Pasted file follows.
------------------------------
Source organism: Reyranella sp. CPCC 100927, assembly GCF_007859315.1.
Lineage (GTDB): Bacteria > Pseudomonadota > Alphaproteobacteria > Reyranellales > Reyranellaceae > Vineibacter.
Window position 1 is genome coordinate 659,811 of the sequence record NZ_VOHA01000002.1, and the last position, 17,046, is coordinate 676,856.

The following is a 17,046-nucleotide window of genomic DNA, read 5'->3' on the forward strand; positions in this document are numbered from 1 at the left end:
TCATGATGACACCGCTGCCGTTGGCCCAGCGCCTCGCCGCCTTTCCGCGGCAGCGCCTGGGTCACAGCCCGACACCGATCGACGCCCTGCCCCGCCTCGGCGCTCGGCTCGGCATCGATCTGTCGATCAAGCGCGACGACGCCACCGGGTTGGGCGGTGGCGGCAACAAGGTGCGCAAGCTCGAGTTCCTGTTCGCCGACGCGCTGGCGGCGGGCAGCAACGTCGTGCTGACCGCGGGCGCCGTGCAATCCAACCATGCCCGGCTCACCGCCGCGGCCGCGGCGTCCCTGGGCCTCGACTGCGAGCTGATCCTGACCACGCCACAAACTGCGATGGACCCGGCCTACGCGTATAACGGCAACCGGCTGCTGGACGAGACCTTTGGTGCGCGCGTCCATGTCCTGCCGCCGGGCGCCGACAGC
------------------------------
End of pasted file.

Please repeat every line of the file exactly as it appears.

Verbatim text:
Source organism: Reyranella sp. CPCC 100927, assembly GCF_007859315.1.
Lineage (GTDB): Bacteria > Pseudomonadota > Alphaproteobacteria > Reyranellales > Reyranellaceae > Vineibacter.
Window position 1 is genome coordinate 659,811 of the sequence record NZ_VOHA01000002.1, and the last position, 17,046, is coordinate 676,856.

The following is a 17,046-nucleotide window of genomic DNA, read 5'->3' on the forward strand; positions in this document are numbered from 1 at the left end:
TCATGATGACACCGCTGCCGTTGGCCCAGCGCCTCGCCGCCTTTCCGCGGCAGCGCCTGGGTCACAGCCCGACACCGATCGACGCCCTGCCCCGCCTCGGCGCTCGGCTCGGCATCGATCTGTCGATCAAGCGCGACGACGCCACCGGGTTGGGCGGTGGCGGCAACAAGGTGCGCAAGCTCGAGTTCCTGTTCGCCGACGCGCTGGCGGCGGGCAGCAACGTCGTGCTGACCGCGGGCGCCGTGCAATCCAACCATGCCCGGCTCACCGCCGCGGCCGCGGCGTCCCTGGGCCTCGACTGCGAGCTGATCCTGACCACGCCACAAACTGCGATGGACCCGGCCTACGCGTATAACGGCAACCGGCTGCTGGACGAGACCTTTGGTGCGCGCGTCCATGTCCTGCCGCCGGGCGCCGACAGC